“The city has a total of 192,000 registered water connections and an estimated high rate of unregistered connections numbering 70,000,” revealed Harare water director Christopher Zvobgo.
He said his department had a mandate to supply drinkable water to Harare, Chitungwiza, Epworth, Ruwa and Norton Town Councils with a combined estimated total population of about 4.5m people. Harare alone has an estimated population of 2.5m people. “The water demand for such a population is 1,200 mega litres a day but we are currently producing only 450 mega litres day,” he said. “With the $144m China Exim Bank loan we will be able to restore our two water treatment works – Morton Jaffray (MJ) and Prince Edward (PE) – waterworks to their installed treatment capacity of 704 mega litres a day,” he said.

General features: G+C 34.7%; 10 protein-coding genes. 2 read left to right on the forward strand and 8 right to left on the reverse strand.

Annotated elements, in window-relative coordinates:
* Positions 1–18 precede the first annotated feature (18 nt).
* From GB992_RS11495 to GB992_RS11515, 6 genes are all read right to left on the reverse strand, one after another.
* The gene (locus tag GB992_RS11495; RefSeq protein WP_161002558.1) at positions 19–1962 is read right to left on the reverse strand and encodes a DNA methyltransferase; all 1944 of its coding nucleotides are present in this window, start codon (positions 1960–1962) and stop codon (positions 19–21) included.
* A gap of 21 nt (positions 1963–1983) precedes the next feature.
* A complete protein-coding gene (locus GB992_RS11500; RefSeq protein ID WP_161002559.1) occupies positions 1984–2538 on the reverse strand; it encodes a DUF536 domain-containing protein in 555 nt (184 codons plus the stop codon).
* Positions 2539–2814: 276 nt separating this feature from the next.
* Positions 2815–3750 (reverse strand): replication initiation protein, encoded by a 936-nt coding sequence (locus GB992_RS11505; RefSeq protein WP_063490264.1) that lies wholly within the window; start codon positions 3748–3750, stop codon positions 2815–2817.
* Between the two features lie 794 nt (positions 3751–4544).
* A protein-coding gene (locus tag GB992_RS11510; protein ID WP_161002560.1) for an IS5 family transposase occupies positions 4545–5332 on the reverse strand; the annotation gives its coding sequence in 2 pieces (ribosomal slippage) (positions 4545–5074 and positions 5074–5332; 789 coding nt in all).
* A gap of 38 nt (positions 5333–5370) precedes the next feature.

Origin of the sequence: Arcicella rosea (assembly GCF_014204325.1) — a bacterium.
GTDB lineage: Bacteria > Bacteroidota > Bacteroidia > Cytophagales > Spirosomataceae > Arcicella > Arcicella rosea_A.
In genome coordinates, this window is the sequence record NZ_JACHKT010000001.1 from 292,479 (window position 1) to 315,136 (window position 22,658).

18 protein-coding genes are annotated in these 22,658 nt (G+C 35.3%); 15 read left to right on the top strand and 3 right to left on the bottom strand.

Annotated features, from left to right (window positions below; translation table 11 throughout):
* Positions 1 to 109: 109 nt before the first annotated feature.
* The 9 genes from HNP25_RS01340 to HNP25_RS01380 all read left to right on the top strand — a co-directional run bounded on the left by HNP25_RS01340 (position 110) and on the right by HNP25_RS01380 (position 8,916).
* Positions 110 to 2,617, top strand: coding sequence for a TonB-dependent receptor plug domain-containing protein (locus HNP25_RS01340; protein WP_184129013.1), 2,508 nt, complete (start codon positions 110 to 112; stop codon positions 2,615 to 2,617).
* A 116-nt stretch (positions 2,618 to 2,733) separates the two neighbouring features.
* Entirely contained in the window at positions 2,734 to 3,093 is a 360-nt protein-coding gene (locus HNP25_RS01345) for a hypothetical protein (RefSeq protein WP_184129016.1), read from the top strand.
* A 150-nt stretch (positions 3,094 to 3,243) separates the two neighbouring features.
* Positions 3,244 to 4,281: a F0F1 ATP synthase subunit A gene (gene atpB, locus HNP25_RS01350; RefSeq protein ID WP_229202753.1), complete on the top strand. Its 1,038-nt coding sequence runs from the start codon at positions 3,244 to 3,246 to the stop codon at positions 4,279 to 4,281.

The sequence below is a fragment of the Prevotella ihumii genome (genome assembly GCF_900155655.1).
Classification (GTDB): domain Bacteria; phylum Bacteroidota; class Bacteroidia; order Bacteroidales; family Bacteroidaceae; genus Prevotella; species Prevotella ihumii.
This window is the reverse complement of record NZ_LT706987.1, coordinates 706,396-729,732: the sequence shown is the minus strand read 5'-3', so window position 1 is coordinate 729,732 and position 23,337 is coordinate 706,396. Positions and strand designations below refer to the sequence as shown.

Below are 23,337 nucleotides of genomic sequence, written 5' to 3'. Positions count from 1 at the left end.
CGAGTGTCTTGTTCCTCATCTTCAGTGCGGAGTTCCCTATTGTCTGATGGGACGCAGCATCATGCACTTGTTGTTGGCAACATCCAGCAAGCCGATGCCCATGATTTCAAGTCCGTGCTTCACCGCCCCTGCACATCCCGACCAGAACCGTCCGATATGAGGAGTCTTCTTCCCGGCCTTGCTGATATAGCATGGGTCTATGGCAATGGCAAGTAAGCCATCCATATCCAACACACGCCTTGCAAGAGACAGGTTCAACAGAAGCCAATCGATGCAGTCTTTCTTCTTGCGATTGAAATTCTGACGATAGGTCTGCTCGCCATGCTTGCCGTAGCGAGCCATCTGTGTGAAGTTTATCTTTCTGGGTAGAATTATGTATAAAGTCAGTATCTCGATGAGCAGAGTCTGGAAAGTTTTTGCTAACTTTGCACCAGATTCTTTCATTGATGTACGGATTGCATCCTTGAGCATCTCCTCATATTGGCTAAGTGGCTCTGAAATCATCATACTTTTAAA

Zvobgo said the ongoing rehabilitation of the water and sewer treatment and distribution works would help solve faults and curb illegal activities in the system. “We have so far received 30 per cent of the ICT equipment from China for the computerisation and networking of all district offices, which will go a long way in monitoring and managing the water grid.
“The 36-month project will bring us improved water supplies from the current 40 per cent to 80 per cent daily, improve service to the rest of suburbs to a minimum of two or three days a week. We expect revenue to increase by $7m and to reduce pollution of the environment and water sources,” he said.
Zvobgo said the city needed $2.95bn to do a complete overhaul of the Greater Harare water system.
“Two new dams with capacity of 750 mega litres a day are needed to increase the current water treatment capacity in the region to 1,450 mega litres a day.
“The entirely new primary and secondary bulk water infrastructure would bring us an upgraded water reticulation network, a new wastewater network for the Harare Metropolitan region and implementation of appropriate technologies to enhance the maintenance and operations of the water services network,” he said.Post published in: News